I am done with Oxford University. Possibly I have said this before but it can’t be said often enough.
Here is its latest outburst of progressive ridiculousness. It’s a letter, sent out by some pesky Social Justice Warriors at Queen’s College, protesting at a visit by Brendan O’Neill of Spiked.
Read it and weep.
Brendan O’Neill is speaking at Queen’s College, Oxford next week, and the college’s student organisation has sent out this bizarre warning. If you can’t have "contentious" discussion at a university, where can you have it? pic.twitter.com/7VEDDLWG0N
— spiked (@spikedonline) May 3, 2018
Now it may well be that these “Equalities and Welfare teams”, as they weirdly bill themselves (why the plural? Just how many Equalities and Welfare teams does an Oxford college need?), comprise a couple of loser undergraduates with blue hair, an almighty chip on their shoulder, and no friends.
But since when did such tiresome nonentities acquire the moral right to send out sinister letters like this casting aspersions on visiting guest speakers?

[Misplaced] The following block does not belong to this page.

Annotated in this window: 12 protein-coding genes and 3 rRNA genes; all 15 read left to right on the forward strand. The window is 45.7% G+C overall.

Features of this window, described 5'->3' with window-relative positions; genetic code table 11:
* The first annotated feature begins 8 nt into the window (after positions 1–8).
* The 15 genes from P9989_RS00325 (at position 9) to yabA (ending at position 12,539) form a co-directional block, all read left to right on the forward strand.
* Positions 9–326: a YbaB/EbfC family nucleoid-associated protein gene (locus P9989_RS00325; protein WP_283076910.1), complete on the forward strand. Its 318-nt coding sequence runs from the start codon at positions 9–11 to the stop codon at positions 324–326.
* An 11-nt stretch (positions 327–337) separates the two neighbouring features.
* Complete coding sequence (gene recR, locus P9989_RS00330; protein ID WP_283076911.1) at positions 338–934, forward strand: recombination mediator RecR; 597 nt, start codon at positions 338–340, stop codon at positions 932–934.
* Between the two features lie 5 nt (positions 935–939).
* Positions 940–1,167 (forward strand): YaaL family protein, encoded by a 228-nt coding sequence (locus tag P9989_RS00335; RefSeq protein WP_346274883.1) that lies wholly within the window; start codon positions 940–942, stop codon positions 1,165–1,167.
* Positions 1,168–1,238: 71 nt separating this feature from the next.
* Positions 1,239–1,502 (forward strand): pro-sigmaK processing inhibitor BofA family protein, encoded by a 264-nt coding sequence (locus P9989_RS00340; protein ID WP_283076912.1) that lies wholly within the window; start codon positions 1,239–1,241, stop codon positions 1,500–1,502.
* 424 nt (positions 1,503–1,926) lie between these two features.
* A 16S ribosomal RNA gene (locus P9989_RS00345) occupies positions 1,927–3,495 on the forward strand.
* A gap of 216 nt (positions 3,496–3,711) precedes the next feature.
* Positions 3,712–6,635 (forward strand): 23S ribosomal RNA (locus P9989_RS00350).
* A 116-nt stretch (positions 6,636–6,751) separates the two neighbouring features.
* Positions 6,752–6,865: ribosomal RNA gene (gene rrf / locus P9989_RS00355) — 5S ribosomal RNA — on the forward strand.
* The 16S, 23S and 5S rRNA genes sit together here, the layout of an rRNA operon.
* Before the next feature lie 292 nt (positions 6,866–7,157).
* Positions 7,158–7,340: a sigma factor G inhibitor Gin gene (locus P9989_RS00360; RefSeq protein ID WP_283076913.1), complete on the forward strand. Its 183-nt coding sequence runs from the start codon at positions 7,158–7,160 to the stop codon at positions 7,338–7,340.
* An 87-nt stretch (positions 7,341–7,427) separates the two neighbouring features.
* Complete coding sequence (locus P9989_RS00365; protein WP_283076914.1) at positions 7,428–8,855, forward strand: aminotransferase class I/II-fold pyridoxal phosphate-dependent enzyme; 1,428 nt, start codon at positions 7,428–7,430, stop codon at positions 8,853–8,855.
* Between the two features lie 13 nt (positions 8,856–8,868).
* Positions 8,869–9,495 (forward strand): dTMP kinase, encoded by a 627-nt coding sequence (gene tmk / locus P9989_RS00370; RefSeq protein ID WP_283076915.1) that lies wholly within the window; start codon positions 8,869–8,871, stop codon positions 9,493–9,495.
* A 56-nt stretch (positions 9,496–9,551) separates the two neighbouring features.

“Sparked accusations of transphobia, homophobia and misogyny”. What kind of weasel phrase is that?
What it effectively is is a way of smearing and libelling someone while hiding behind flimsy facade of pretend objectivity. “Sparked accusations…”
So, technically, all these grievance-mongering little toerags are required to demonstrate is that two people – no matter how shrill, warped, hysterical, away-with-the-fairies their snowflake sensitivities or hard-left activist agenda might be – had accused O’Neill of being against transsexuals, gays or women and, hey presto!, a transphobe, homophobe and misogynist is what O’Neill is.
This stinks. And if the college or university authorities had any mettle they’d stamp it out at once, in the way that grown-ups traditionally do when children behave badly.
Sure, undergraduates should be free to write whatever stupid letters they like to anyone they wish – but at the cost of accountability.
Even if it isn’t full-on libellous, that letter is most definitely an unpleasant smear and also extremely bad manners to a visitor. Oxford undergraduates ought to be better than that; and it ought to be the job of the administration to see that the old standards are maintained.
The other worrying question the letter raises is: how did these illiterate tossers get into Oxford in the first place.
“For those students who wish to be more informed his articles are available online for you to form your own opinions.”
In my day, a sentence as inelegant as that would barely have got you a place at Kingston Polytechnic, let alone Queen’s College, Oxford.
And it’s not “Brendan O’Neill’s invite”, for heaven’s sake. Not when you’re trying to be formal – as most of the rest of the open letter so agonizingly, pompously is. The word, you utter, utter morons is “invitation.”